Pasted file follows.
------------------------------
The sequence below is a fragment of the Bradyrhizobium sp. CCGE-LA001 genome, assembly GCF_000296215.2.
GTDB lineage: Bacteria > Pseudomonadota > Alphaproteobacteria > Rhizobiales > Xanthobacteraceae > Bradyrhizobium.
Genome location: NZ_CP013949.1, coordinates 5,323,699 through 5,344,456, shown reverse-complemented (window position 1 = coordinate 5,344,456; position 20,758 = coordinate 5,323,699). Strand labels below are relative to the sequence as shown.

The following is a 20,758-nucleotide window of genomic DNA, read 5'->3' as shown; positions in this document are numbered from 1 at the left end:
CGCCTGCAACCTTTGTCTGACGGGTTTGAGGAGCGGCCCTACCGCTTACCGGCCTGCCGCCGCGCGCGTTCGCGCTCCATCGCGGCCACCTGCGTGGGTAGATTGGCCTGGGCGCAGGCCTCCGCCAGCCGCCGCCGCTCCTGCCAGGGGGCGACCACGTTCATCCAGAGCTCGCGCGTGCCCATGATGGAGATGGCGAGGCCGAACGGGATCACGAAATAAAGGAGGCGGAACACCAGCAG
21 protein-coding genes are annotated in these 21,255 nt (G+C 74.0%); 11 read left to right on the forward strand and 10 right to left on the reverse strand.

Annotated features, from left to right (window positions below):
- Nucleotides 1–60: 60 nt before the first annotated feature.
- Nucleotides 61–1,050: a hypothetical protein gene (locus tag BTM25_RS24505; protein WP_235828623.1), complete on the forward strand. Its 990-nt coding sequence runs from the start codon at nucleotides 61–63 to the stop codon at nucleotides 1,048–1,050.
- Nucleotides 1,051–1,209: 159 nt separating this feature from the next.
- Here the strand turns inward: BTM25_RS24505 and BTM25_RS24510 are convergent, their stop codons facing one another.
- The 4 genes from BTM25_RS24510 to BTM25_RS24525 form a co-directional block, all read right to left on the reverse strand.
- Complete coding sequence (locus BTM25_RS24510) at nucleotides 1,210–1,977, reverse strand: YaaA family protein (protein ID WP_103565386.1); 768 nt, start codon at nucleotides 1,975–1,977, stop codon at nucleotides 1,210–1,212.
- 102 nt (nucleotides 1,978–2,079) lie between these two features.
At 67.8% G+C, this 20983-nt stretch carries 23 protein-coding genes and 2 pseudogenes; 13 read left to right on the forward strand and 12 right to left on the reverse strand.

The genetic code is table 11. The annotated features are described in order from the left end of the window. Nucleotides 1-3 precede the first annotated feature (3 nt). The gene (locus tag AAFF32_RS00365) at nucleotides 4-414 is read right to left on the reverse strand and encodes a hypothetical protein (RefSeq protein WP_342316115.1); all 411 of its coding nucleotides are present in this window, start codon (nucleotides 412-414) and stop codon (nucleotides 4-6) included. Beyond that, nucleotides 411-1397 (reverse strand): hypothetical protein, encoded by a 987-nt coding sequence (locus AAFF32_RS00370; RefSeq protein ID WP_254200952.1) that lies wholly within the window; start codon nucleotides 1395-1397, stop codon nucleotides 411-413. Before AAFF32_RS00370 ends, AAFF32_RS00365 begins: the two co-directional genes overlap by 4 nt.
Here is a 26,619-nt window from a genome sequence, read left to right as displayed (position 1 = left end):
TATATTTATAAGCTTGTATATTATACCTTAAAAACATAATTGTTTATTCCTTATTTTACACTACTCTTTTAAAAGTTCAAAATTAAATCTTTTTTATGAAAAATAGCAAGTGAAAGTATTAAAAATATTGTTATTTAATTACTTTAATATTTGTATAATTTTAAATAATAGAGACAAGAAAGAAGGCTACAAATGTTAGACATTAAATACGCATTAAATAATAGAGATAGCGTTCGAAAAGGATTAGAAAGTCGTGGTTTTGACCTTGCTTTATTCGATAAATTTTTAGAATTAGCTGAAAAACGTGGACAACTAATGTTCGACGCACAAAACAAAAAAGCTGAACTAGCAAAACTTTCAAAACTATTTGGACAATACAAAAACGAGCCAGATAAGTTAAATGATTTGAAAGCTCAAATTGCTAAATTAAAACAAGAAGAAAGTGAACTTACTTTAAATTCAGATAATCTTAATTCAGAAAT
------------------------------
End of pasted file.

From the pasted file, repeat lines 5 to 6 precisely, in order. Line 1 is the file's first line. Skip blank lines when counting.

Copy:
CGCCTGCAACCTTTGTCTGACGGGTTTGAGGAGCGGCCCTACCGCTTACCGGCCTGCCGCCGCGCGCGTTCGCGCTCCATCGCGGCCACCTGCGTGGGTAGATTGGCCTGGGCGCAGGCCTCCGCCAGCCGCCGCCGCTCCTGCCAGGGGGCGACCACGTTCATCCAGAGCTCGCGCGTGCCCATGATGGAGATGGCGAGGCCGAACGGGATCACGAAATAAAGGAGGCGGAACACCAGCAG
21 protein-coding genes are annotated in these 21,255 nt (G+C 74.0%); 11 read left to right on the forward strand and 10 right to left on the reverse strand.